Haha, not really. I attended business school and worked mostly in the intersection of marketing and sports. I spent a few years working with Red Bull in their Sports & Events division, and on a ton of freelance projects that slowly but surely evolved to the bike industry. About 2,5 years ago I was fed up with working behind a laptop and decided that I’ld had enough and wanted to work with my hands more and that’s when I started Wheelrunner. It’s growing pretty fast, which is an exhilirating experience. I’m very grateful with the trust and work we receive from our customers. Oddly enough, with the crazy unavailability of bike parts we now spend a lot of time behind laptops again chasing down bike parts that we need. Haha.

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That is an amazing Story. Probably the dream every cyclist forced in front of a desk dreams of. So the year is still young what are your plans for 2021?
It depends a bit on what’s happening with travel restrictions. I have registered for BBB Race and can’t wait to ride in that part of Europe, but it’s been postponed for now. And although I have a not-so-serious rule about riding an event only once, I have talked myself into Further for the third time running. I’m obsessed with the creativity and slight craziness that organiser Camille puts into this event and it’s one of those ‘hard’ events I like. I have also managed to get a spot on Oregon Timber Trail, which I was very much looking forward to. It’s one of the very few real mountain biking ultraraces out there. But I don’t think I can make it happen. It’s currently impossible to get into the US. I also have a fascination for inaugural editions, and try to make an effort to ride them as much as possible. I love it when the information about suitable equipment or the route is sparse and hard to get by, and there aren’t a ton of race reports online. There’s a certain mystery around it which makes for a better adventure, as far as I’m concerned. So for OTT it would mean that I miss the first edition which I’m a bit bummed about. Although simultaneously I have a harder and harder time explaining to myself why I would fly halfway around the world to go ride my bike somewhere for nothing more than my own fun. I try and keep an eye on the footprint I leave in my life, and it doesn’t seem to add up very favourably.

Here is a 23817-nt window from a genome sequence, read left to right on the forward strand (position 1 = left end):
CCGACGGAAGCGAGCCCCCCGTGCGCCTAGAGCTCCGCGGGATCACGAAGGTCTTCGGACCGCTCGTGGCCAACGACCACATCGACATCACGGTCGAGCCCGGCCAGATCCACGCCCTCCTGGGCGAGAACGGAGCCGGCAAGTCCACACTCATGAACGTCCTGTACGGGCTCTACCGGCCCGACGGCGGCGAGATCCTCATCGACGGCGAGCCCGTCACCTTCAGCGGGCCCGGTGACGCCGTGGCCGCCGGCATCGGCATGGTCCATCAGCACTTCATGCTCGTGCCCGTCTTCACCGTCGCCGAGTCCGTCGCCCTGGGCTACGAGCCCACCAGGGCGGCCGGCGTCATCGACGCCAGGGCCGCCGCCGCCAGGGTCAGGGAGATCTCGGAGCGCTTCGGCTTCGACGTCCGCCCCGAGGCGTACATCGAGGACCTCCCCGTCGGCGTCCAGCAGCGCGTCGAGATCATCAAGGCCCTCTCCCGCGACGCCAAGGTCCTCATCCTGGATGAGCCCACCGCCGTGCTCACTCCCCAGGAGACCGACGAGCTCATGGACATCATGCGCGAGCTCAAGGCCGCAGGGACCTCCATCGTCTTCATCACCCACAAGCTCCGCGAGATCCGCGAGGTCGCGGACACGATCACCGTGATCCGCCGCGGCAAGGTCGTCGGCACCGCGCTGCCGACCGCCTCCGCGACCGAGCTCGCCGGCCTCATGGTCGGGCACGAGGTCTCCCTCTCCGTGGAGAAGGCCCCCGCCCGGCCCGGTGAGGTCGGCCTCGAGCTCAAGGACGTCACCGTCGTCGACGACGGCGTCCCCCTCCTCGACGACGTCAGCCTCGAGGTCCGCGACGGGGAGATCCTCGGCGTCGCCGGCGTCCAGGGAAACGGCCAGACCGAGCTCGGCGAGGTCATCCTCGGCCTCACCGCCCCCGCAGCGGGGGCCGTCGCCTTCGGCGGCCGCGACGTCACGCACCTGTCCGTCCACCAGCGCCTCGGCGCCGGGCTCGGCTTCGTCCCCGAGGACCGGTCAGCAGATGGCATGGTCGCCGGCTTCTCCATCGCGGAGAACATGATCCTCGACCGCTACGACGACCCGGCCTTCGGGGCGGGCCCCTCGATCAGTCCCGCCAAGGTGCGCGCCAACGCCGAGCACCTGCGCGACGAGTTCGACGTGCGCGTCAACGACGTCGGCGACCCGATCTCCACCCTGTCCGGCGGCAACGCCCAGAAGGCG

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One last thing: From “bike legend” to beginner: What is the most important thing if you are just getting into bikes?
Don’t overthink it, don’t make it too complicated. The bike that you can afford will be the right tool for the job. I think the bike industry as a whole is doing itself a disservice by marketing the idea that cycling is an exclusive activity, that you can only do on the ‘right’ bike. Usually one that is quite expensive. Cycling is one of the most inclusive and fun activities you can do. Just get yourself on a bike in whatever outfit suits you and make it an adventure, big or small. You can worry about the expensive upgrades or bikes later, when you have gained the fitness or experience to appreciate them even more. Or you decide to complete adventures on a vintage bike, and take good care of it. And that is fine too.

Wow. I think Bas and I talked for about 3 hours. And well, we could have continued through the night. If you ever meet Bas in real life, you will instantly be hooked by his positivity and in general amazing spirit. There is not a lot of athletes you meet towards the end of an ultra race that smile to you and exchange stories of happiness. Bas is an outstanding example on why the bikepacking and ultra distance scene is so welcoming and addictive. Do you have more questions? Do you want to know about different aspects? Let us know and we will continue this discussion online!

You can listen to Bas on the BroomWagon Podcast here:

Bas would like to thank Komoot, Velocio, and Enve Composites for the support of his crazy adventures.

Photo credits top to bottom:
Bruno Bobbink/Fietsbenen
Tom Hardies/Silk Road Mountain Race
Bruno Bobbink/Fietsbenen
Michiel Rotgans
unknown
Stefan Hänel
Michiel Rotgans
Joris Lugtigheid/Werk in opdracht
Tom Bergman
Vincent Engel/Elevenspeedloser
Cyril Chermin